No waterboarding in this case-- and, predictably, in the end, Martoma has decided to protect Cohen, even though Cohen had personally signed off on the illegal trades. Five of his traders have been arrested and three have already plead guilty. The indictments never even mentioned Cohen by name. He's referred to as "Portfolio Manager A." When his first wife sued him 3 years ago for racketeering and insider trading. the government dismissed the case as speculation and rumor mongering.

Friday, the SEC announced Cohen's firm "has agreed to pay" $616 million to make the whole mess go away-- although they tried painting it in more heroic terms: "The settlement involving CR Intrinsic ranks as one of the largest ever assessed in an SEC action and exceeds the $400 million paid by Michael Milken to settle civil charges in 1990, including insider trading and stock manipulation."
The Securities and Exchange Commission announced Friday that CR Intrinsic Investors will pay $602 million, a record sum for an insider-trading case. The other affiliate, Sigma Capital Management, settled for nearly $14 million. Neither entity admitted nor denied wrongdoing, and their agreements await court approval.

For years the government has suspected SAC of profiting from illegal trading tips. At least five people have been accused of insider trading while they worked for the hedge fund. Federal authorities have never charged Cohen, but the government’s persistent scrutiny of his firm has sullied his mythical status in the hedge fund world.

The most damaging case was the one involving CR Intrinsic and one of its former portfolio managers, Matthew Martoma, who was charged by the government with running the most lucrative insider-trading scheme ever while working closely with Cohen.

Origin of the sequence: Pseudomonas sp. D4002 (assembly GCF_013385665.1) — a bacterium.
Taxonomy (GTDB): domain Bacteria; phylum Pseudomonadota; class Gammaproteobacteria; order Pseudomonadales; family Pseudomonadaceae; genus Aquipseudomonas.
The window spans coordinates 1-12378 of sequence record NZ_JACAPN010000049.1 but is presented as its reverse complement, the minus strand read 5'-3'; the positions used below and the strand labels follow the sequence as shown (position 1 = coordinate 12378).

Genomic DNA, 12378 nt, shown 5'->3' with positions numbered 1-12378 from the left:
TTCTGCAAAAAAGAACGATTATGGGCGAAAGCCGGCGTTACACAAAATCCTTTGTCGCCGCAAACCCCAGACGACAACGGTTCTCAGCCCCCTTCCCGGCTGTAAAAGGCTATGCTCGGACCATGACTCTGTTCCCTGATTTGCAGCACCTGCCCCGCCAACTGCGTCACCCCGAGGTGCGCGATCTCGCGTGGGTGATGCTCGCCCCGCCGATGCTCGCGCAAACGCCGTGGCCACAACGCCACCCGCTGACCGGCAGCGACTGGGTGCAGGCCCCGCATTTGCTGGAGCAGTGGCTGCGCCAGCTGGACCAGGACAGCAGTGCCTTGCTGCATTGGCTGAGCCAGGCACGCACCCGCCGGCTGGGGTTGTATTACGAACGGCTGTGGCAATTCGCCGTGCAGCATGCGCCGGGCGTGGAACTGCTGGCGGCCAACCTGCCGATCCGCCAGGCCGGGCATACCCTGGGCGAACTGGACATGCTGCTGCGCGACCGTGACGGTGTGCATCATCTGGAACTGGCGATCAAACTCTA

In separate cases, federal prosecutors and the SEC accused Martoma of getting secret tips from a neurologist about the results of a clinical trial involving an Alzheimer’s drug. The tips allegedly enabled the hedge fund and others to make more than $276 million in illegal profits or avoided losses. Martoma denies the charges.
None of the politicians who have taken money from Cohen and his companies have given it back or contributed the amounts to charity or anything like that. In the past few years, the politicians who have benefited the most from Cohen's... generosity, were Eric Cantor (R-VA), Kelly Ayotte (R-NH), Dave Camp (R-MI) and Pat Toomey (R-PA), three sleazy characters with reputations for taking bribes from Wall Street crooks in return for furthering narrow special interests and personal agendas. He has also been a major financier to Eric Cantor's own PAC, Every Republican Is Crucial (EricPAC).

Ironically, Cohen, who lives in a 35,000 square on 14 acres in Greenwich, Connecticut, draws a billion dollars a year from his company as a personal salary, and is one of America's biggest private spenders on art and fake art (with his own personal art museum), is on the board of the Robin Hood Foundation.

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At 12:19 PM, Blogger TheDailyLmo said...

Doesn't SAC get to claim the fine as a tax deduction?

At 1:40 PM, Anonymous me said...

Only slightly OT:

Obama caves again

At 1:41 PM, Anonymous me said...

Lmo, it will more likely be a tax credit.